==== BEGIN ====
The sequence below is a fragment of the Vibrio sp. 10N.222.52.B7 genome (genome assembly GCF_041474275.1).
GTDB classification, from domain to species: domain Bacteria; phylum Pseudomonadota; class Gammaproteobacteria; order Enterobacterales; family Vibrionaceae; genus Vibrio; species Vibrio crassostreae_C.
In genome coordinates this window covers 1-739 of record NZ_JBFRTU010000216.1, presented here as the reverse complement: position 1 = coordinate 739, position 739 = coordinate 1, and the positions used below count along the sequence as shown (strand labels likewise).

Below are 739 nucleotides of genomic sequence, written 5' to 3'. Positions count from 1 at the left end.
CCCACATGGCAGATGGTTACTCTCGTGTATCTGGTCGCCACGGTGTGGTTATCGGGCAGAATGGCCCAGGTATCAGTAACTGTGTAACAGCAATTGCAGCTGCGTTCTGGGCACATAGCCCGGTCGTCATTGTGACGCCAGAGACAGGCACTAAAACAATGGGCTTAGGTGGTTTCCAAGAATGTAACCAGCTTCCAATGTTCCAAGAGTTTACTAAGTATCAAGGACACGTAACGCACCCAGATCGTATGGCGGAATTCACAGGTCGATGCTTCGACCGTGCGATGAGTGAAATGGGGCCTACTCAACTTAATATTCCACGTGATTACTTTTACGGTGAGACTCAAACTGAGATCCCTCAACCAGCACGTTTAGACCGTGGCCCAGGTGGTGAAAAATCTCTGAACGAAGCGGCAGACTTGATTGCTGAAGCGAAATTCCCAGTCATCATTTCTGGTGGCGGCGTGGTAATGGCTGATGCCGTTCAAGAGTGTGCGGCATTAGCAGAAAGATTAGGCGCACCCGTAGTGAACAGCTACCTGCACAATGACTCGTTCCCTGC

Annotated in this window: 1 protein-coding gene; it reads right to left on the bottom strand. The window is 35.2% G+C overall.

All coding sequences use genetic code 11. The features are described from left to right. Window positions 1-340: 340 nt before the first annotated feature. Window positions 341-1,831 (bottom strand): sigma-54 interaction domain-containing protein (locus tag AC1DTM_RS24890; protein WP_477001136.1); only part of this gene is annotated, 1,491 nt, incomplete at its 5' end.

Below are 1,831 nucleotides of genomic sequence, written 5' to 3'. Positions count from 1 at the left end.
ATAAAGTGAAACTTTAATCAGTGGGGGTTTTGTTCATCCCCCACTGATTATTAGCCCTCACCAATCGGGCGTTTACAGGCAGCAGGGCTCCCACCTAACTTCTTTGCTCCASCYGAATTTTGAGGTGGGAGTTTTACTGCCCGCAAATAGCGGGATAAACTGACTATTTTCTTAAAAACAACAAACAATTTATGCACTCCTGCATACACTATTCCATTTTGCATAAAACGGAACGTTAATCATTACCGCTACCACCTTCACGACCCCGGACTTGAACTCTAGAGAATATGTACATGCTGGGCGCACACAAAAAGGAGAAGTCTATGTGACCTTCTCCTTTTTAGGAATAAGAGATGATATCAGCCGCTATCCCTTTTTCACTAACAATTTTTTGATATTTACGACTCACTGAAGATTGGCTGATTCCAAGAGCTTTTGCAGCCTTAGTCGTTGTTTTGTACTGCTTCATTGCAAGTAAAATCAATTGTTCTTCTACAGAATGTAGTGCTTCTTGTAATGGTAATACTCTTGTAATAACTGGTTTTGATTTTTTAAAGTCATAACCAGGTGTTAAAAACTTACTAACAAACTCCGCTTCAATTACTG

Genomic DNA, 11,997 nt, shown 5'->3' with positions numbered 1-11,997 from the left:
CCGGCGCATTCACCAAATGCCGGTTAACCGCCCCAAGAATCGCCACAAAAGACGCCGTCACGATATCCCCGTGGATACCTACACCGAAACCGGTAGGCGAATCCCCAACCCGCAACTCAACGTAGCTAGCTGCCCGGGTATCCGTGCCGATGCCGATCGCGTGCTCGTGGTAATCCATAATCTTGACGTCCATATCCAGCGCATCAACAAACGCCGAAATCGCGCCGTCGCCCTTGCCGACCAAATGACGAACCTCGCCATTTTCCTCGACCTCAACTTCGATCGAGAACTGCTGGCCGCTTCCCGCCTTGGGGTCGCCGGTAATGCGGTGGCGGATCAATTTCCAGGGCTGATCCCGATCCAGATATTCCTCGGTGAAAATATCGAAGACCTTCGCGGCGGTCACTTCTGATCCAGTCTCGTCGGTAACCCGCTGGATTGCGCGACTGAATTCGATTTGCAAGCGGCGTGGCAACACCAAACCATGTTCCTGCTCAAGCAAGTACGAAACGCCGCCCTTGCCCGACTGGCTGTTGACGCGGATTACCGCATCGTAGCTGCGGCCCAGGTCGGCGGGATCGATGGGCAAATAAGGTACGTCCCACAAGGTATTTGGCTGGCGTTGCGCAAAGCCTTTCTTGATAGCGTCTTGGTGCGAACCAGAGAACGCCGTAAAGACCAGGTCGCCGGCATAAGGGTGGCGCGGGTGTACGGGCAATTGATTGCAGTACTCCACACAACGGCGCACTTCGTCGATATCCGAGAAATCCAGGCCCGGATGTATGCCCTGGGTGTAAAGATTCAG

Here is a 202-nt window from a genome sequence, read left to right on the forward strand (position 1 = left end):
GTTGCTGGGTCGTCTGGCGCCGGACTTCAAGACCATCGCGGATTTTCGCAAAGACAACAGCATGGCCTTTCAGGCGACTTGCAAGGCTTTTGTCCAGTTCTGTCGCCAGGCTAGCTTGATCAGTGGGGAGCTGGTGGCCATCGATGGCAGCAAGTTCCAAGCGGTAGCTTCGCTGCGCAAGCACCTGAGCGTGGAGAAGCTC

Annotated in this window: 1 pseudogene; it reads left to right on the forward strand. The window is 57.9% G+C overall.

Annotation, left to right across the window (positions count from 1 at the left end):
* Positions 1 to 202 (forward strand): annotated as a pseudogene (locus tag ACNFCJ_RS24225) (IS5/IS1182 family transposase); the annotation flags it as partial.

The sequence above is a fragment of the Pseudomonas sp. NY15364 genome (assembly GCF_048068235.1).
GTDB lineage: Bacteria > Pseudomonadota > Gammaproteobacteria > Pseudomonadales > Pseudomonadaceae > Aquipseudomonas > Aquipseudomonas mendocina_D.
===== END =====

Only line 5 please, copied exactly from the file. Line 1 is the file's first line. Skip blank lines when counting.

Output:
CCCACATGGCAGATGGTTACTCTCGTGTATCTGGTCGCCACGGTGTGGTTATCGGGCAGAATGGCCCAGGTATCAGTAACTGTGTAACAGCAATTGCAGCTGCGTTCTGGGCACATAGCCCGGTCGTCATTGTGACGCCAGAGACAGGCACTAAAACAATGGGCTTAGGTGGTTTCCAAGAATGTAACCAGCTTCCAATGTTCCAAGAGTTTACTAAGTATCAAGGACACGTAACGCACCCAGATCGTATGGCGGAATTCACAGGTCGATGCTTCGACCGTGCGATGAGTGAAATGGGGCCTACTCAACTTAATATTCCACGTGATTACTTTTACGGTGAGACTCAAACTGAGATCCCTCAACCAGCACGTTTAGACCGTGGCCCAGGTGGTGAAAAATCTCTGAACGAAGCGGCAGACTTGATTGCTGAAGCGAAATTCCCAGTCATCATTTCTGGTGGCGGCGTGGTAATGGCTGATGCCGTTCAAGAGTGTGCGGCATTAGCAGAAAGATTAGGCGCACCCGTAGTGAACAGCTACCTGCACAATGACTCGTTCCCTGC